IntelliSense Enhancements for C++ Open Folder and CMake

Will Buik

Today’s preview of Visual Studio 2017 version 15.6 Preview 2 includes two IntelliSense improvements to streamline code editing for C++ Open Folder and CMake. We added a new type of IntelliSense squiggle to C++ Open Folder and CMake to streamline cross-platform development.  We also now support a new heuristic and wildcard syntax to the include path for C++ Open Folder.

If you are new to CMake or Open Folder in Visual Studio, check out how to get started with CMake or other C++ projects.

Cross-Platform IntelliSense Squiggles

If you do cross-platform development in Visual Studio with CMake or C++ Open Folder you already know that by defining multiple configurations you get high-fidelity IntelliSense for each of the platforms that you’re targeting.  As you switch between these configurations you will immediately see red squiggles for any code that is unsupported or otherwise invalid for that platform.

In the latest preview, you might notice a new kind of IntelliSense squiggle:

Purple IntelliSense Squiggles

These purple squiggles indicate that while the code is valid for the currently selected configuration (in this picture, targeting a remote Linux machine), the line would cause an error for other configurations.  In the example above, the usleep function is not available when targeting Windows.  This IntelliSense feature will give you an early heads-up that you need to introduce platform-specific implementation.

By default, Visual Studio will check up to four configurations defined in either CppProperties.json for C++ Open Folder or CMakeSettings.json for CMake.  One thing to keep in mind with CMake, however, is that you will need to generate the cache for a configuration at least once for it to be considered by the IntelliSense engine.  This can easily be done by selecting that configuration in the dropdown to the left of the “start debugging” button.

This feature can be turned on and off under the advanced C++ options page:

IntelliSense for Inactive Platform Options

Note: These options also apply to the purple squiggles in MSBuild based shared code projects.  C++ shared code projects can be used to share code between UWP and other platforms such as iOS and Android and between Windows and Linux.

Include Path Wildcards for Open Folder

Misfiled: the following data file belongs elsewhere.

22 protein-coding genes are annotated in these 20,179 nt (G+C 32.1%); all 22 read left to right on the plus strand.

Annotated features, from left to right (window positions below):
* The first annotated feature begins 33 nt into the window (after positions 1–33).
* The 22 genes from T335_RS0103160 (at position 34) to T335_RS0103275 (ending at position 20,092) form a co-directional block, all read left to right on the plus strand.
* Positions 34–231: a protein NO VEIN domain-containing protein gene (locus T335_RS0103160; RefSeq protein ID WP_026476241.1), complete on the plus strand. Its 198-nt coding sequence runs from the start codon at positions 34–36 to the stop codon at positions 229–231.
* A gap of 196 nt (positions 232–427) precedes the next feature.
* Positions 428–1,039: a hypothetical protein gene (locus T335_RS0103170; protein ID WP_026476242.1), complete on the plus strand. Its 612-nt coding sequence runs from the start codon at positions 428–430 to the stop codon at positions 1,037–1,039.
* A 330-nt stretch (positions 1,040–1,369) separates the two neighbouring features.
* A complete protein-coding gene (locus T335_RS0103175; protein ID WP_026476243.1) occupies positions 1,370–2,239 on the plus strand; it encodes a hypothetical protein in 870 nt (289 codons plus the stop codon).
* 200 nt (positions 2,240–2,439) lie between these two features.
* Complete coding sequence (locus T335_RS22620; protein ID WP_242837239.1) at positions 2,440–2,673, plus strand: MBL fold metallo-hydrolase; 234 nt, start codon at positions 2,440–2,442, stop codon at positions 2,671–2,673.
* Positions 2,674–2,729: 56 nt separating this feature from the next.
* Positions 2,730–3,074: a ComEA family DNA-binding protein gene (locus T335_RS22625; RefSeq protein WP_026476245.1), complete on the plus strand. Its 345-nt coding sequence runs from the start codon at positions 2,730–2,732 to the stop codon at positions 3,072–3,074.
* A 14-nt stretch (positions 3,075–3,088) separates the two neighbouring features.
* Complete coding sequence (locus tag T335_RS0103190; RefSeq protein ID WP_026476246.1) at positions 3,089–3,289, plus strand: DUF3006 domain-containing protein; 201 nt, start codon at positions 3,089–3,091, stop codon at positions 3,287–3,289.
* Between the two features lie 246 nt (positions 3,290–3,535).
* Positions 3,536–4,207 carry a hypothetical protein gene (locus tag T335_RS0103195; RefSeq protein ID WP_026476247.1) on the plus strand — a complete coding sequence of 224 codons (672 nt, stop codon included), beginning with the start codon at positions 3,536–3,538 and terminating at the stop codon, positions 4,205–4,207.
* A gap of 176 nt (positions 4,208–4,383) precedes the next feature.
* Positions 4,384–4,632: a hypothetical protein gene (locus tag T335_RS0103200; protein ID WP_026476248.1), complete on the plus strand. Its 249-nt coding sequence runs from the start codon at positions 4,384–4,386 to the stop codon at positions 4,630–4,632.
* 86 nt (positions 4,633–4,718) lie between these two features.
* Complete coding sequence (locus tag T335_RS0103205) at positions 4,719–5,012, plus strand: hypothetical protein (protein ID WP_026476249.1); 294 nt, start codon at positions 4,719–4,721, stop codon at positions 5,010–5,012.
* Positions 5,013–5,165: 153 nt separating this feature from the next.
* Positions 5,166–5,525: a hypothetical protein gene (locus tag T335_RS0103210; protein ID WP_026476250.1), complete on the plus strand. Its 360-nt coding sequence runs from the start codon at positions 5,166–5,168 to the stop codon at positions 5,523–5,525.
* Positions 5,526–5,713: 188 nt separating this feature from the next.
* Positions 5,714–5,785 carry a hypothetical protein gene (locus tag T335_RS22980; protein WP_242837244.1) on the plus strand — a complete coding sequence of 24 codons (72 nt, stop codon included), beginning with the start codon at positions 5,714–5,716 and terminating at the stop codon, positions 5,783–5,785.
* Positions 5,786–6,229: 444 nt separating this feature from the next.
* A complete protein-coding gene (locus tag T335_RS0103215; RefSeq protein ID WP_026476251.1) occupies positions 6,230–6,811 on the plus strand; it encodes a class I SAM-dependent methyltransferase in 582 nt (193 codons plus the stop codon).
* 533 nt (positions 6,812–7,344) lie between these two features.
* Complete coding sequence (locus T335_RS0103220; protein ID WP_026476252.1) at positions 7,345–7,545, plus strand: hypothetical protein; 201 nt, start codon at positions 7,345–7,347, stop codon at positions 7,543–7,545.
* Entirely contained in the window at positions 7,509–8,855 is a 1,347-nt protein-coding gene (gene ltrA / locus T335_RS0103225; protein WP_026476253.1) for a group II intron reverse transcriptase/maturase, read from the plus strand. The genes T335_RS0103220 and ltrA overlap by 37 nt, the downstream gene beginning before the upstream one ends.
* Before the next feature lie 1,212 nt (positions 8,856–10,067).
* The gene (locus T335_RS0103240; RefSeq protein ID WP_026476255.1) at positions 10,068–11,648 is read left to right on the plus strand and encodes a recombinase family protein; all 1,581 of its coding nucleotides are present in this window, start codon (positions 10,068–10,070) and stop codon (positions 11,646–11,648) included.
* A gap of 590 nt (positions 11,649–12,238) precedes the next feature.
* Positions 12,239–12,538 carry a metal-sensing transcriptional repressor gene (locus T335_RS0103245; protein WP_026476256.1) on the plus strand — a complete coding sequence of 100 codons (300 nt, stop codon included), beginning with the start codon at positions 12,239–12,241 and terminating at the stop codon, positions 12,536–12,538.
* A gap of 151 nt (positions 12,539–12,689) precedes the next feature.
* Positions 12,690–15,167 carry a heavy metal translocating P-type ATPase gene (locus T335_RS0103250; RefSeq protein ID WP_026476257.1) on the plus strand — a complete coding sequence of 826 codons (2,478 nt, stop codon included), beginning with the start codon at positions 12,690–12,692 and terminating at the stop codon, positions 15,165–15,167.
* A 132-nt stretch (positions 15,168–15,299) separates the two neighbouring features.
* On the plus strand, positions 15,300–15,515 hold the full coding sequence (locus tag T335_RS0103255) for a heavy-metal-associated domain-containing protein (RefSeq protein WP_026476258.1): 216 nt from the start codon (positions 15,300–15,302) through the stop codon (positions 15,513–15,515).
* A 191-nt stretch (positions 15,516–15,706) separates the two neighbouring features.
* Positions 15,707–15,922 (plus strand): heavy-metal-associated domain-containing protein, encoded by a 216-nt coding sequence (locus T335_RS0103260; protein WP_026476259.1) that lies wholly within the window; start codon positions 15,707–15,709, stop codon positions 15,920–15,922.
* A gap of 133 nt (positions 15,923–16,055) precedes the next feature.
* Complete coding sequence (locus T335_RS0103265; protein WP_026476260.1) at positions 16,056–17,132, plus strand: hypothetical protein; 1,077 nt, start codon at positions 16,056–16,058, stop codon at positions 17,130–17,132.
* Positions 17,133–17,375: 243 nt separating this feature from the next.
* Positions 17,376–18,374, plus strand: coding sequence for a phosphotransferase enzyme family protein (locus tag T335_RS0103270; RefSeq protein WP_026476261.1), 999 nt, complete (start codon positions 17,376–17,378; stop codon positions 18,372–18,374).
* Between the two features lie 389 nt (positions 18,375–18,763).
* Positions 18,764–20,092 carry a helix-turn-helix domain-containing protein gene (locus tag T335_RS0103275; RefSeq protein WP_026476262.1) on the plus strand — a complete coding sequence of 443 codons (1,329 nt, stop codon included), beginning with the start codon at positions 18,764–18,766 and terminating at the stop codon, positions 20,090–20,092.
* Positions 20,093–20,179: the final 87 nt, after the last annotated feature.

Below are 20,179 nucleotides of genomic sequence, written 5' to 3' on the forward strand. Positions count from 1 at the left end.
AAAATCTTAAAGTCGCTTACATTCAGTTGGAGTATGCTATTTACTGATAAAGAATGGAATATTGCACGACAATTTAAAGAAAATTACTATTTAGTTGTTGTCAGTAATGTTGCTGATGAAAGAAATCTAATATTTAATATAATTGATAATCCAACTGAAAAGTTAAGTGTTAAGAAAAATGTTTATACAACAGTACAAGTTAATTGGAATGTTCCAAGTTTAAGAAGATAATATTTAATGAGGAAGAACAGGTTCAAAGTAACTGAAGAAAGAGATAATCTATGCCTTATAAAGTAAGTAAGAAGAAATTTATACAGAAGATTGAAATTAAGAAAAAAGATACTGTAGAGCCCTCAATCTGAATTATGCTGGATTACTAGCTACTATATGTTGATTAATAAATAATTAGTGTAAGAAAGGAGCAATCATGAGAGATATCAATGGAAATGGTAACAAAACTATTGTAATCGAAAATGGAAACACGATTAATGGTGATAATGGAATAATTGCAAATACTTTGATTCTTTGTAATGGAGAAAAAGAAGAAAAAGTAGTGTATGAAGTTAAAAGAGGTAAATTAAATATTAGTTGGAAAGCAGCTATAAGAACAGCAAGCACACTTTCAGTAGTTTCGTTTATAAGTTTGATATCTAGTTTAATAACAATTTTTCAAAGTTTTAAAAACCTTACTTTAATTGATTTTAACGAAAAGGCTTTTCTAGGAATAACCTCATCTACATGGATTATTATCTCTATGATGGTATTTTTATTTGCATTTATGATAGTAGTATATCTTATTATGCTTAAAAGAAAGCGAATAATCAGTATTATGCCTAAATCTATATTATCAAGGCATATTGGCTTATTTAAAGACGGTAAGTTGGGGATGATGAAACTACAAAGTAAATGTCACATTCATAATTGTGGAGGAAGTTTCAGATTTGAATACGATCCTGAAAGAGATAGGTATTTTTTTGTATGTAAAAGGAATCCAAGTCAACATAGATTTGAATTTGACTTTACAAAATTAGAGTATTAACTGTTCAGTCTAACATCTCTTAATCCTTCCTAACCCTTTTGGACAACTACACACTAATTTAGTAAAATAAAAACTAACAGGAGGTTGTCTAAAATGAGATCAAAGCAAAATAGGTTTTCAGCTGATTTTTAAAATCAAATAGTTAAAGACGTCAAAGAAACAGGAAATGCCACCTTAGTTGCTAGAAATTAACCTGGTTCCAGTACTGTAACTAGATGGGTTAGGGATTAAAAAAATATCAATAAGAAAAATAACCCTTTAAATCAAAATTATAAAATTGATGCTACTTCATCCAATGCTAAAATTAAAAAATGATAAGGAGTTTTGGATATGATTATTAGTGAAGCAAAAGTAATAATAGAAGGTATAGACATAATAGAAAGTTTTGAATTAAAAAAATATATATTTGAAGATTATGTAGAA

Until today, when you opened a folder in Visual Studio, all include paths had to be manually configured in CppProperties.json.  What this meant in practice was that many codebases would see IntelliSense errors due to missing headers even when those headers were readily available in the codebase itself.

The latest preview of Visual Studio automatically adds all folders under the workspace root to the include path to streamline the detection of header files.  It does this by adding newly introduced wildcard syntax to the default include path:

"includePath": ["${workspaceRoot}/**"]

This behavior is driven by the CppProperties.json file just like the rest of C++ IntelliSense for Open Folder.  As such, opting out of this new behavior is as simple as removing the new wildcard from CppProperties.json.  Keep in mind, though, if you generated a CppPropertie.json file prior to today’s preview, you will need to manually add the syntax above to take advantage of this new behavior.

For example, the heuristic can be enabled and disabled by adding or removing line 10 to the snippet below:

  "configurations": [
      "inheritEnvironments": [
      "name": "windows-x64",
      "includePath": [
      "defines": [
        "WIN32", "UNICODE", "_UNICODE"
      "intelliSenseMode": "windows-msvc-x64"

While this new wildcard syntax can be used to recursively include folders other than the workspace root as well, there are a few caveats to keep in mind.  Today, only the IntelliSense include path (which is set with “includePath” in the example above) supports this feature.  For instance, wildcards will not be expanded in custom variables.  You should also use care when including large folders, especially if they contain ambiguously named headers.  It is possible to resolve ambiguously named headers by adding explicit paths earlier in the include path lookup.

Send Us Feedback

We would love to hear about how these features are working for you.  As always, we welcome your feedback.  Feel free to send any comments through email at, through Twitter @visualc, or Facebook at Microsoft Visual Cpp.

If you encounter other problems with Visual Studio 2017 please let us know via Report a Problem, which is available in both the installer and the IDE itself.


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